Ready to rock: Budding musos to wow at drive-in concert
Talented young performers will rock the radios off dozens of cars during a new live gig as virus restrictions dramatically change the music industry.
The COVID-19 outbreak first halted the Eumundi School of Rock from performing at its annual concert, but the emergence of drive-in gigs has allowed the event to go ahead.
Five-time ARIA award-winning artist and local mum Katie Noonan, who founded the school for students in Year 3-8, said this year's program had taken a turn.
"Thankfully, the absolute legends at The Imperial Hotel came on board," she said.
Although the students would usually rehearse for the concert at the nearby state school, Noonan said the owners of the Eumundi hotel had stepped in to provide a new practice space.
This allowed the electrifying drive-in concert to go ahead in August, with performances planned from the young rockers, plus the newly-formed Imperial Superband.
"It's totally safe to come, even if you have a weak immune system, you can just stay in your car and not get out of your car the whole time," Noonan said.
"You tune in via your FM radio and listen in the comfort of your car, and then there's a massive screen where we'll have a multi-camera mix of the gig.
"There is something magic about an outdoor gig … for kids rocking out, I think it's going to be awesome."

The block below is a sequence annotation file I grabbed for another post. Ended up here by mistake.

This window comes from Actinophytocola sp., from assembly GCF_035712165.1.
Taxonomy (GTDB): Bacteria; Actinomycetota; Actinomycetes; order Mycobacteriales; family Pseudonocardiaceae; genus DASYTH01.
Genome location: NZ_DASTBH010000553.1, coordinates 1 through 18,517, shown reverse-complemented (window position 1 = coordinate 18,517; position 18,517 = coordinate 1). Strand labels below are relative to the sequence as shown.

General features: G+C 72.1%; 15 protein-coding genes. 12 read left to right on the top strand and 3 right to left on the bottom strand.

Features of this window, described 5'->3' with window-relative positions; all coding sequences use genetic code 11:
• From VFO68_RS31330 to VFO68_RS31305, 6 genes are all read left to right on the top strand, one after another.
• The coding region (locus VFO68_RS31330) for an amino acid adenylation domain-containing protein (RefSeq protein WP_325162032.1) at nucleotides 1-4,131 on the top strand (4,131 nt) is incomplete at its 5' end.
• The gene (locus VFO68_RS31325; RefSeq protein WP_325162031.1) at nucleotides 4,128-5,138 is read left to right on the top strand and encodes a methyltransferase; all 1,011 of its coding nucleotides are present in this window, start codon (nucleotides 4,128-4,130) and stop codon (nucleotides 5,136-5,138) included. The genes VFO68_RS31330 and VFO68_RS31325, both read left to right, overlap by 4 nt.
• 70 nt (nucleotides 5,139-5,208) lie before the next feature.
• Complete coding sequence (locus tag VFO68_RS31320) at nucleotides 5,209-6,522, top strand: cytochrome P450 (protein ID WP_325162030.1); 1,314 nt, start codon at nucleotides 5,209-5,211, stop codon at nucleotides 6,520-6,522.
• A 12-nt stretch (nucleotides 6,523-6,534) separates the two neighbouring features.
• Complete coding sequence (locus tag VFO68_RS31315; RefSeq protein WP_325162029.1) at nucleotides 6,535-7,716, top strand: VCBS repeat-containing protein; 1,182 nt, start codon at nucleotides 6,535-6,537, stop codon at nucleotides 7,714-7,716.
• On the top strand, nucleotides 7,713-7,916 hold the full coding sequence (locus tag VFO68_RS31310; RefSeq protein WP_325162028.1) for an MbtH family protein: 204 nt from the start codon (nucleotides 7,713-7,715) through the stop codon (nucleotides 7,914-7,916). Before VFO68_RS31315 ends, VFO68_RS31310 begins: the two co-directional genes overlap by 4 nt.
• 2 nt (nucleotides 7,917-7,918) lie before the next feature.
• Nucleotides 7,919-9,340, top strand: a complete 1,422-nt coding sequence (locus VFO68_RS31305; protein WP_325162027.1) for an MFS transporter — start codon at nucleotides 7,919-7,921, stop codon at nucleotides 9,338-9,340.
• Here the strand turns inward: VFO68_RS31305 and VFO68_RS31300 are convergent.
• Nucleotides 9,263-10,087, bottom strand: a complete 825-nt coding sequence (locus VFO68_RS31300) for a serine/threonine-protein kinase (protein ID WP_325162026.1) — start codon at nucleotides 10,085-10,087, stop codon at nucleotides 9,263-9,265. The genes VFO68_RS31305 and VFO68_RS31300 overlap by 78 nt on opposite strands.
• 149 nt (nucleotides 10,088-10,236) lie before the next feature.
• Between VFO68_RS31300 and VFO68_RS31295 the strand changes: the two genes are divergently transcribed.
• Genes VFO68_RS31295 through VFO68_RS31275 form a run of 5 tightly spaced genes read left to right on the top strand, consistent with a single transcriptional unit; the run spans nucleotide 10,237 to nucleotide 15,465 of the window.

Now in its fifth year, Noonan said the Eumundi School of Rock performers were all given the same opportunity to rock out.
"I'm a huge believer in the importance of music education for all children, regardless of whether you go to a private or public school, or honestly whether your parents can afford it or not," she said.
"It's just gone from strength to strength, and we've had almost a 300 per cent increase in auditionees, so the quality keeps on improving.
"I have no doubt a lot of them will get into the industry because they're very talented, and they've got that kind of passion."
After a difficult time for all during the COVID-19 pandemic, Noonan said the event had come at the perfect time for performers and audiences.
"Music is such a powerful tool," she said.
"It's great for kids' mental health, it's great for their sense of community, it's great for forming new friendships.
"I'm just really relieved that we could keep it going because I think it's been a really difficult year, and I think these kids have needed this possibly more than ever this year, to be honest.
"It's going to be wonderful, I can't wait."
The drive-in concert will be part of the Horizon Festival, with 100 per cent of ticket proceeds going towards keeping the program free for students. Purchase them here.